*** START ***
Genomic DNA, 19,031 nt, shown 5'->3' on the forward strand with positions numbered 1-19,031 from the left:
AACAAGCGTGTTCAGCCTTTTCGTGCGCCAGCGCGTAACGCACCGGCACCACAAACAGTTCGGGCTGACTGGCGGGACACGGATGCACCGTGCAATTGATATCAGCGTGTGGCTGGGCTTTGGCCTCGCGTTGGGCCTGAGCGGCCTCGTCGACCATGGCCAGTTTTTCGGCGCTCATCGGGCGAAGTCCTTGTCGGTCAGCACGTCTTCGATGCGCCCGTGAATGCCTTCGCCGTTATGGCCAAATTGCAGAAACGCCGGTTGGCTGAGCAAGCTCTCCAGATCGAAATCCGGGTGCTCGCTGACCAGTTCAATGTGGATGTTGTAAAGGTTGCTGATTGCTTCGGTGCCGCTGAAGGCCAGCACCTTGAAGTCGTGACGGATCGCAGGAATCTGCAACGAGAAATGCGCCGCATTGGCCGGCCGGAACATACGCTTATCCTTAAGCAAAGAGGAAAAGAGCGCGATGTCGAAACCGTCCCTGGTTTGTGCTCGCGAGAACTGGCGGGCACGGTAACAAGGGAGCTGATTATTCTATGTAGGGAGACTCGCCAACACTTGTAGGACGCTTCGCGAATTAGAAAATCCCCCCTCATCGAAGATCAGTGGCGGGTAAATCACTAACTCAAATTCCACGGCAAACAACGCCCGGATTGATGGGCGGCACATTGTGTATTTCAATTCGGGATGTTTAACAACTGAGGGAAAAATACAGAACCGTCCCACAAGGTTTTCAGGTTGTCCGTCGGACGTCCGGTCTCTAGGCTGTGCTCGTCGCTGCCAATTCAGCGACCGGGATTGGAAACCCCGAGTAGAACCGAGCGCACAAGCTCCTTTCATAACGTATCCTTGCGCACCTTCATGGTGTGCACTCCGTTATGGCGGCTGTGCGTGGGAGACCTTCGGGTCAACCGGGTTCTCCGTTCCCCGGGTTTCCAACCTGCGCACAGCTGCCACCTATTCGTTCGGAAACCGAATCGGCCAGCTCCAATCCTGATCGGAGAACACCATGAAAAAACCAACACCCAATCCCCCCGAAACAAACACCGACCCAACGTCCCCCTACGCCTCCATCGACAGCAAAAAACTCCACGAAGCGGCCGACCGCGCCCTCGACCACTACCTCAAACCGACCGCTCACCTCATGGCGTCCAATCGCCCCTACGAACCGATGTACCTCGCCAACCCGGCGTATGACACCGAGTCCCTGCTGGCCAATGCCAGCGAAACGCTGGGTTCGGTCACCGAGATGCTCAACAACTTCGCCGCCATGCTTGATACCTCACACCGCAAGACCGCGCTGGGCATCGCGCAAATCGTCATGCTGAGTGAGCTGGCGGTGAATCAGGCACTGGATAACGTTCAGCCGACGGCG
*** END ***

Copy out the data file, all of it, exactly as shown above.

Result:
Genomic DNA, 19,031 nt, shown 5'->3' on the forward strand with positions numbered 1-19,031 from the left:
AACAAGCGTGTTCAGCCTTTTCGTGCGCCAGCGCGTAACGCACCGGCACCACAAACAGTTCGGGCTGACTGGCGGGACACGGATGCACCGTGCAATTGATATCAGCGTGTGGCTGGGCTTTGGCCTCGCGTTGGGCCTGAGCGGCCTCGTCGACCATGGCCAGTTTTTCGGCGCTCATCGGGCGAAGTCCTTGTCGGTCAGCACGTCTTCGATGCGCCCGTGAATGCCTTCGCCGTTATGGCCAAATTGCAGAAACGCCGGTTGGCTGAGCAAGCTCTCCAGATCGAAATCCGGGTGCTCGCTGACCAGTTCAATGTGGATGTTGTAAAGGTTGCTGATTGCTTCGGTGCCGCTGAAGGCCAGCACCTTGAAGTCGTGACGGATCGCAGGAATCTGCAACGAGAAATGCGCCGCATTGGCCGGCCGGAACATACGCTTATCCTTAAGCAAAGAGGAAAAGAGCGCGATGTCGAAACCGTCCCTGGTTTGTGCTCGCGAGAACTGGCGGGCACGGTAACAAGGGAGCTGATTATTCTATGTAGGGAGACTCGCCAACACTTGTAGGACGCTTCGCGAATTAGAAAATCCCCCCTCATCGAAGATCAGTGGCGGGTAAATCACTAACTCAAATTCCACGGCAAACAACGCCCGGATTGATGGGCGGCACATTGTGTATTTCAATTCGGGATGTTTAACAACTGAGGGAAAAATACAGAACCGTCCCACAAGGTTTTCAGGTTGTCCGTCGGACGTCCGGTCTCTAGGCTGTGCTCGTCGCTGCCAATTCAGCGACCGGGATTGGAAACCCCGAGTAGAACCGAGCGCACAAGCTCCTTTCATAACGTATCCTTGCGCACCTTCATGGTGTGCACTCCGTTATGGCGGCTGTGCGTGGGAGACCTTCGGGTCAACCGGGTTCTCCGTTCCCCGGGTTTCCAACCTGCGCACAGCTGCCACCTATTCGTTCGGAAACCGAATCGGCCAGCTCCAATCCTGATCGGAGAACACCATGAAAAAACCAACACCCAATCCCCCCGAAACAAACACCGACCCAACGTCCCCCTACGCCTCCATCGACAGCAAAAAACTCCACGAAGCGGCCGACCGCGCCCTCGACCACTACCTCAAACCGACCGCTCACCTCATGGCGTCCAATCGCCCCTACGAACCGATGTACCTCGCCAACCCGGCGTATGACACCGAGTCCCTGCTGGCCAATGCCAGCGAAACGCTGGGTTCGGTCACCGAGATGCTCAACAACTTCGCCGCCATGCTTGATACCTCACACCGCAAGACCGCGCTGGGCATCGCGCAAATCGTCATGCTGAGTGAGCTGGCGGTGAATCAGGCACTGGATAACGTTCAGCCGACGGCG